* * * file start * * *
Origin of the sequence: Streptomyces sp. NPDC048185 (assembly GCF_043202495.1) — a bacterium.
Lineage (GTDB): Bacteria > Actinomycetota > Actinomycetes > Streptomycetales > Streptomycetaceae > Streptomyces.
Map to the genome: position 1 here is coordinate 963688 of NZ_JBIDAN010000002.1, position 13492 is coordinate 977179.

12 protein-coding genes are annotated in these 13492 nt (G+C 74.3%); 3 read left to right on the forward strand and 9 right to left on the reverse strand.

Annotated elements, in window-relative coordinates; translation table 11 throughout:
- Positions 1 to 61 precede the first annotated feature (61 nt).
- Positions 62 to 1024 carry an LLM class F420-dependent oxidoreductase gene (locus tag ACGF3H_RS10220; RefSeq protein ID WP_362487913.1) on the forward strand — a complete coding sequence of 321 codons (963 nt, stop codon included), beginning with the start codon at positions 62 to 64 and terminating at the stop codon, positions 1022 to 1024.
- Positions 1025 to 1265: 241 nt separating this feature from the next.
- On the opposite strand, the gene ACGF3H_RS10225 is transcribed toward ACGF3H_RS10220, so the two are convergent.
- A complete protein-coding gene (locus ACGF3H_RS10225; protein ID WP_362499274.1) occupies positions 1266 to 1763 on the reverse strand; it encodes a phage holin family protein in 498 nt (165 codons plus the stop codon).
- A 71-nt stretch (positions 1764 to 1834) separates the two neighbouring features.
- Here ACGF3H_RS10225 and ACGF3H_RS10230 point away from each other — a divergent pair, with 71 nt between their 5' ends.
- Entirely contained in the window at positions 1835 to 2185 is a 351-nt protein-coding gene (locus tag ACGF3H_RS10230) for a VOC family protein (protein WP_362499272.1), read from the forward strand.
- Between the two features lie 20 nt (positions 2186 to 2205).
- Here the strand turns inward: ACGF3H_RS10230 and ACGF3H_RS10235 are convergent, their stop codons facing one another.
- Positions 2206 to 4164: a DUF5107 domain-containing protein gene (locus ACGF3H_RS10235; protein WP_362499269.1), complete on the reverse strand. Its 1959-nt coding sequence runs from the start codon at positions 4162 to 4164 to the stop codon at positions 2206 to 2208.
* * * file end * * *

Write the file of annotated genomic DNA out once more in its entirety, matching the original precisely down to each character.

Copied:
Origin of the sequence: Streptomyces sp. NPDC048185 (assembly GCF_043202495.1) — a bacterium.
Lineage (GTDB): Bacteria > Actinomycetota > Actinomycetes > Streptomycetales > Streptomycetaceae > Streptomyces.
Map to the genome: position 1 here is coordinate 963688 of NZ_JBIDAN010000002.1, position 13492 is coordinate 977179.

12 protein-coding genes are annotated in these 13492 nt (G+C 74.3%); 3 read left to right on the forward strand and 9 right to left on the reverse strand.

Annotated elements, in window-relative coordinates; translation table 11 throughout:
- Positions 1 to 61 precede the first annotated feature (61 nt).
- Positions 62 to 1024 carry an LLM class F420-dependent oxidoreductase gene (locus tag ACGF3H_RS10220; RefSeq protein ID WP_362487913.1) on the forward strand — a complete coding sequence of 321 codons (963 nt, stop codon included), beginning with the start codon at positions 62 to 64 and terminating at the stop codon, positions 1022 to 1024.
- Positions 1025 to 1265: 241 nt separating this feature from the next.
- On the opposite strand, the gene ACGF3H_RS10225 is transcribed toward ACGF3H_RS10220, so the two are convergent.
- A complete protein-coding gene (locus ACGF3H_RS10225; protein ID WP_362499274.1) occupies positions 1266 to 1763 on the reverse strand; it encodes a phage holin family protein in 498 nt (165 codons plus the stop codon).
- A 71-nt stretch (positions 1764 to 1834) separates the two neighbouring features.
- Here ACGF3H_RS10225 and ACGF3H_RS10230 point away from each other — a divergent pair, with 71 nt between their 5' ends.
- Entirely contained in the window at positions 1835 to 2185 is a 351-nt protein-coding gene (locus tag ACGF3H_RS10230) for a VOC family protein (protein WP_362499272.1), read from the forward strand.
- Between the two features lie 20 nt (positions 2186 to 2205).
- Here the strand turns inward: ACGF3H_RS10230 and ACGF3H_RS10235 are convergent, their stop codons facing one another.
- Positions 2206 to 4164: a DUF5107 domain-containing protein gene (locus ACGF3H_RS10235; protein WP_362499269.1), complete on the reverse strand. Its 1959-nt coding sequence runs from the start codon at positions 4162 to 4164 to the stop codon at positions 2206 to 2208.